This week, the Detroit Public Schools Construction Project held a groundbreaking for a new high school. The new Finney Crockett High School is a modern facility, scheduled to open in the summer of 2012, that will consolidate two academic programs in new, state-of-the-art facilities, allowing for the closing of two deteriorating, antiquated, inefficient buildings.
At the event, the class of 2013, who will be the first to graduate from the new facility, released green and purple balloons as the officials let the dirt fly. The marching bands played, the two step teams performed and city officials celebrated the fact that this was the 18th such event in the past year.
It's gratifying to see what can happen when a community coalesces around the goal of rebuilding and renovating urban schools. As I said in my blog post here last week, the will to transform failing schools is essential to make the most out of every dollar spent. It's a two-way investment into communities, and communities put their vision and oversight into how those budgets are applied.
Detroit is one of the most striking examples in the nation of this community involvement and municipal/federal partnership. These are challenging times for all American cities, and for years, the city of Detroit has struggled even more than most other urban areas. When it came time to decide how the city would spend the American Recovery and Reinvestment Act (ARRA) funds that they were allocated at the end of 2009, it was important to choose programs that would have a lasting legacy.
The ARRA program allocated a certain amount of Qualified School Construction Bonds (QSCB) to states and school districts across the country. A budget of $4.4 billion was set aside for 100 large Local Educational Agencies in amounts ranging from $10.1 million for Garland Independent School District in Texas to $699.8 million for the New York City system.
Last November, Detroit voters approved the Proposal S Bond Referendum which enabled the district to access $500.5 million in federal stimulus dollars for school capital improvement projects. DPS received the sixth largest allocation in the nation. Federal regulations stipulate the bond dollars must be spent within three years, and the urban landscape of Detroit is today buzzing with school construction activity.
Thanks to similar local/federal partnerships across the country, many cities and states are backing up community will to tackle the most pressing obstacles to successful schools with careful, effective public spending.
The ARRA requirement states "that all available proceeds of QSCBs be spent on construction, rehabilitation, or repair of a public school facility." And the sale of these bonds has been quite the buzz.
In June, for example, Bloomberg reported
Massachusetts, the first state to make school attendance compulsory, sold $151 million of Qualified School Construction Bonds at a yield almost half a percentage point below more popular Build America Bonds.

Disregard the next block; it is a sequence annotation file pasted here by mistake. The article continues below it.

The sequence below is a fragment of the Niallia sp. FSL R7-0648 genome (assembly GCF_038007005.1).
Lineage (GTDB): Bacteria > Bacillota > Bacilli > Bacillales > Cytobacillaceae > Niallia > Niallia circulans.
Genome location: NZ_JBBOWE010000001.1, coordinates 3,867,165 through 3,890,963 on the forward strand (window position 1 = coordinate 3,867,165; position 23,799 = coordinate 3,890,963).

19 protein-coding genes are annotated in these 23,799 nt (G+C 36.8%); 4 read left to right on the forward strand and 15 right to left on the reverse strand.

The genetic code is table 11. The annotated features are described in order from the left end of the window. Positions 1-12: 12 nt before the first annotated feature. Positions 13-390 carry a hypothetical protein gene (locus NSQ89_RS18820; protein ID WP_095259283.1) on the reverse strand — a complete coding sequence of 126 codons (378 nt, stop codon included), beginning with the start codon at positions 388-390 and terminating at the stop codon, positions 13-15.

And in May, CNBC reported
The Big Apple is kicking off a billion-dollar bond sale Tuesday...The bonds, which are rated AAA by Standard & Poor's, include $420 million for Build America Bonds and $250 million for Qualified School Construction Bonds, both of which were created under the American Recovery and Reinvestment Act of 2009.
Up in New Hampshire, $23.6 million was awarded to the Mascenic School District, and on June 18th they celebrated the groundbreaking for the New Ipswich /Greenville Elementary school.
Officials spoke of community participation in the bond election and celebrated the fact that "many of the residents of Greenville and New Ipswich are working here on the site and this is going to help the local economy."
And the list goes on. Google "school groundbreaking 2010" and you'll find countless examples of communities investing their tax dollars in rebuilding schools. Public spending is often controversial, with competing priorities and budget pressures pushing and pulling from all sides.
But when the first shovel hits the ground at a school site, the result of the process begins to take shape; and with every brick the goal draws nearer. That's why communities like Detroit are coming together to support school construction, and why the money spent on rebuilding is considered such a good investment.
The night before the groundbreaking in Detroit, the last of the $500 million bonds were sold as well. The state estimated that the program made possible by the bond issue could be responsible for as many as 10,000 jobs.
What's happening in Detroit is being repeated from coast to coast. You probably don't have to travel very far to see it for yourself: the earth shattering changes to the classroom inventory, earth shattering changes to the local economy, earth shattering changes to local jobs and community participation. All this and more are a possibility beginning with the simple tossing of a little dirt.